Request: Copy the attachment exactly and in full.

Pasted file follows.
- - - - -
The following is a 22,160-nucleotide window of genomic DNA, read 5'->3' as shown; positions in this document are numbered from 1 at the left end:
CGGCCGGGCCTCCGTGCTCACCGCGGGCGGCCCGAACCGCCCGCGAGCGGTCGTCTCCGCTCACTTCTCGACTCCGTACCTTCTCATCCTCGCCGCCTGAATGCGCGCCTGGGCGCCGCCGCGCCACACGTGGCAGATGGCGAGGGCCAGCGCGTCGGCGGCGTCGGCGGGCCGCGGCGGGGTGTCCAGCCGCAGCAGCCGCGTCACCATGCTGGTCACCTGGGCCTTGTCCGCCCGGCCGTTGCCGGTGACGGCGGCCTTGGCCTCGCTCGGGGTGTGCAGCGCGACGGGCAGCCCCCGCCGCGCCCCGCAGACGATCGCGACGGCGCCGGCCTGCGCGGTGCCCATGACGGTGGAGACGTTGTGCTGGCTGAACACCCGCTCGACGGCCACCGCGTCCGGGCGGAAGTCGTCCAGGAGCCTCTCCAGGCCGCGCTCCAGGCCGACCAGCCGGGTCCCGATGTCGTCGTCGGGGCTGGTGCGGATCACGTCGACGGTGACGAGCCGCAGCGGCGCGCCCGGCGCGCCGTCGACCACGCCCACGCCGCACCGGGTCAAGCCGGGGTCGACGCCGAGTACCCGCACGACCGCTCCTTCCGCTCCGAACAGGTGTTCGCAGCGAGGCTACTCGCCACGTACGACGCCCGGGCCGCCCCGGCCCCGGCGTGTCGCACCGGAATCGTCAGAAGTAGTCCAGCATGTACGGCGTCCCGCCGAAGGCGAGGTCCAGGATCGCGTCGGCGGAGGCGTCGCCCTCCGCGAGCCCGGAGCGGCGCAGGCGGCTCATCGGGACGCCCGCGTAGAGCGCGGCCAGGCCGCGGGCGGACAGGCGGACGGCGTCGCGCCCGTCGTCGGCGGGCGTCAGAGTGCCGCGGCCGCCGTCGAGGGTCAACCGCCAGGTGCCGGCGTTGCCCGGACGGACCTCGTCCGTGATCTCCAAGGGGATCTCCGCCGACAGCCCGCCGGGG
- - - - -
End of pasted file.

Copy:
The following is a 22,160-nucleotide window of genomic DNA, read 5'->3' as shown; positions in this document are numbered from 1 at the left end:
CGGCCGGGCCTCCGTGCTCACCGCGGGCGGCCCGAACCGCCCGCGAGCGGTCGTCTCCGCTCACTTCTCGACTCCGTACCTTCTCATCCTCGCCGCCTGAATGCGCGCCTGGGCGCCGCCGCGCCACACGTGGCAGATGGCGAGGGCCAGCGCGTCGGCGGCGTCGGCGGGCCGCGGCGGGGTGTCCAGCCGCAGCAGCCGCGTCACCATGCTGGTCACCTGGGCCTTGTCCGCCCGGCCGTTGCCGGTGACGGCGGCCTTGGCCTCGCTCGGGGTGTGCAGCGCGACGGGCAGCCCCCGCCGCGCCCCGCAGACGATCGCGACGGCGCCGGCCTGCGCGGTGCCCATGACGGTGGAGACGTTGTGCTGGCTGAACACCCGCTCGACGGCCACCGCGTCCGGGCGGAAGTCGTCCAGGAGCCTCTCCAGGCCGCGCTCCAGGCCGACCAGCCGGGTCCCGATGTCGTCGTCGGGGCTGGTGCGGATCACGTCGACGGTGACGAGCCGCAGCGGCGCGCCCGGCGCGCCGTCGACCACGCCCACGCCGCACCGGGTCAAGCCGGGGTCGACGCCGAGTACCCGCACGACCGCTCCTTCCGCTCCGAACAGGTGTTCGCAGCGAGGCTACTCGCCACGTACGACGCCCGGGCCGCCCCGGCCCCGGCGTGTCGCACCGGAATCGTCAGAAGTAGTCCAGCATGTACGGCGTCCCGCCGAAGGCGAGGTCCAGGATCGCGTCGGCGGAGGCGTCGCCCTCCGCGAGCCCGGAGCGGCGCAGGCGGCTCATCGGGACGCCCGCGTAGAGCGCGGCCAGGCCGCGGGCGGACAGGCGGACGGCGTCGCGCCCGTCGTCGGCGGGCGTCAGAGTGCCGCGGCCGCCGTCGAGGGTCAACCGCCAGGTGCCGGCGTTGCCCGGACGGACCTCGTCCGTGATCTCCAAGGGGATCTCCGCCGACAGCCCGCCGGGG